Shortly after occupying the town, Nichols' squad and the other defending American units come under attack from a massive force of retreating Germans attempting to escape the Pocket. After much fighting and after retreating several times, Guzzo attempts to call for air support in order to destroy enemy positions, but his radio is destroyed by enemy fire. Resorting to using signal flares and braving heavy German fire, Guzzo is able to successfully mark the targets, but is wounded in the final target area. Nichols and Dixon are able to rescue him just as air support attacks the enemy targets, but Dixon is shot in the back just as they reach Allied lines. Recalling McCullin's last words to Guzzo, Dixon laments that he was a good soldier after all before succumbing to his wounds. Shaken and enraged by Dixon's death, Guzzo takes command of the squad and leads them to aid the remaining American defenders to retake and defend the town just as air support and American reinforcements arrive, forcing the remaining German forces to surrender. Two days later, the squad members receive promotions, with Guzzo officially promoted to Sergeant and Nichols and Huxley being promoted to Corporal, and begin their march to liberate Paris.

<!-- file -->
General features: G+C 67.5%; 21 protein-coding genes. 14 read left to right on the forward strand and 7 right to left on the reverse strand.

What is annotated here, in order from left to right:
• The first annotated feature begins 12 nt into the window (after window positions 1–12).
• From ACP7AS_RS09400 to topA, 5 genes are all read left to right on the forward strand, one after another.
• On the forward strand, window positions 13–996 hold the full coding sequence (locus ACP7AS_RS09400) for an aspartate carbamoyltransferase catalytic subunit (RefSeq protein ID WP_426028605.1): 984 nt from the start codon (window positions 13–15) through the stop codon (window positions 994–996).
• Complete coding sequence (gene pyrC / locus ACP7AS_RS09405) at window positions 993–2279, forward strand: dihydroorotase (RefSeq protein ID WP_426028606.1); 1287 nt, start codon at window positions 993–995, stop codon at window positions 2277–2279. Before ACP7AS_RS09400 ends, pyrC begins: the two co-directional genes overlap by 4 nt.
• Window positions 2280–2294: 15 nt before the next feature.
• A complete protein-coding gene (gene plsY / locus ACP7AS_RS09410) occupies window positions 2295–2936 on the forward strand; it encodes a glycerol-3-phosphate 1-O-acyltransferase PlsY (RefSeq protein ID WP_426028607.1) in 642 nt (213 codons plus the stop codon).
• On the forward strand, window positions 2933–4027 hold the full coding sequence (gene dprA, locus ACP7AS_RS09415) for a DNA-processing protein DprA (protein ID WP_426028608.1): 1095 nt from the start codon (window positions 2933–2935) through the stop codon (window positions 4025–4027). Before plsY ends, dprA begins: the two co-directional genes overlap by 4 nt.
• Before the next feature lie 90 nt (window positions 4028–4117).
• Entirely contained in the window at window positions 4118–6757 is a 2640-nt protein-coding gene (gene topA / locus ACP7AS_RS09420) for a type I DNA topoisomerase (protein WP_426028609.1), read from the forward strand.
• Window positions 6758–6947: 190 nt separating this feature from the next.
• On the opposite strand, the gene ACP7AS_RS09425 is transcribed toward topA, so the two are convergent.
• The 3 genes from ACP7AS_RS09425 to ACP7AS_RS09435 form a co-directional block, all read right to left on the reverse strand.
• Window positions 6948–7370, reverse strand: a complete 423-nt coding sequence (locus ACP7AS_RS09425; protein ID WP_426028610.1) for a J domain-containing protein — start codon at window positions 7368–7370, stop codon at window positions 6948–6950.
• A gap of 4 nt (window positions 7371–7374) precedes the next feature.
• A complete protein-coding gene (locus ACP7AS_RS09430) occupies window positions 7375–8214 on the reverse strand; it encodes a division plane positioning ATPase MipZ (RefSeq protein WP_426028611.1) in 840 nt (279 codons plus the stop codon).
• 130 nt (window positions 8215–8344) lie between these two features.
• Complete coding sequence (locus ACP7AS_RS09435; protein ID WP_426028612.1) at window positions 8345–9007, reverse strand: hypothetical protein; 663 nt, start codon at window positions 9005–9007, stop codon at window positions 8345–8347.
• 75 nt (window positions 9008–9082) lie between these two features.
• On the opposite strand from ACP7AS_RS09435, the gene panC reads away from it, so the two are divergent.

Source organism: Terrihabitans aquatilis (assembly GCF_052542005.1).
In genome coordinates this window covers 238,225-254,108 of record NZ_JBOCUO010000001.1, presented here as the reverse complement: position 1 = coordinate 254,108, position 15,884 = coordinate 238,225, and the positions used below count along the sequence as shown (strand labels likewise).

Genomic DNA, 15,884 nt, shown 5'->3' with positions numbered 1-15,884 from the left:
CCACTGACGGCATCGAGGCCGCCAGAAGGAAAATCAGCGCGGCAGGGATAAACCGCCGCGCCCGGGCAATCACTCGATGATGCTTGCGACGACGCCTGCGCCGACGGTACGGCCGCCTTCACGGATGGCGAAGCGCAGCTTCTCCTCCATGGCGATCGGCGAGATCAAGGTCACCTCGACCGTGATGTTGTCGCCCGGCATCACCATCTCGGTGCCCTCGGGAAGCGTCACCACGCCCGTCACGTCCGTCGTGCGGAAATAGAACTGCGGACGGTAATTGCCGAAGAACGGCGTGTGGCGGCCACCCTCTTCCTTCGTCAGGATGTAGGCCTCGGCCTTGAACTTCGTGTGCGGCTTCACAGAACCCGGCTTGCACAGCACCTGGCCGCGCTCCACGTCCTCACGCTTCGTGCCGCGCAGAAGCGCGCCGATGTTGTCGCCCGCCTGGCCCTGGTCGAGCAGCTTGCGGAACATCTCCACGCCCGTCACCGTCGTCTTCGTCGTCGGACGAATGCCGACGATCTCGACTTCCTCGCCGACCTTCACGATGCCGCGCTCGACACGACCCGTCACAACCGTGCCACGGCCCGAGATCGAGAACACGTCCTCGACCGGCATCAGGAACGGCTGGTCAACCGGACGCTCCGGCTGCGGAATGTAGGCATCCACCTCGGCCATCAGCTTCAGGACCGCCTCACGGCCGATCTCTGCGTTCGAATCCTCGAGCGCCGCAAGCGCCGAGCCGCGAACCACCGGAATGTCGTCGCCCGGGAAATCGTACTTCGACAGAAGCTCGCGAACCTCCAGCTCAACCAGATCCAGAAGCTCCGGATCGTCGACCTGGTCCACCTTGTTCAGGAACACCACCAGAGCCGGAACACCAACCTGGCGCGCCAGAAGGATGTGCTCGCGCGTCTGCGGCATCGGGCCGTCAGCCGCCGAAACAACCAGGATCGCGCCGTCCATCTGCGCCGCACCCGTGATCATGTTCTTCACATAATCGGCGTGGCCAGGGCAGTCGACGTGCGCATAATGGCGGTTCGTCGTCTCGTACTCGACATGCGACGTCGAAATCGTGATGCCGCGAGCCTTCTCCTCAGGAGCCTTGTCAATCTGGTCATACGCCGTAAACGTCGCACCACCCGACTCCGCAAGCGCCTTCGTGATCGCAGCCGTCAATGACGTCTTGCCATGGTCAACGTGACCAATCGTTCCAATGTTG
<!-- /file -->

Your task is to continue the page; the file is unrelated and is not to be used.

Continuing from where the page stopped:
British Campaign[edit]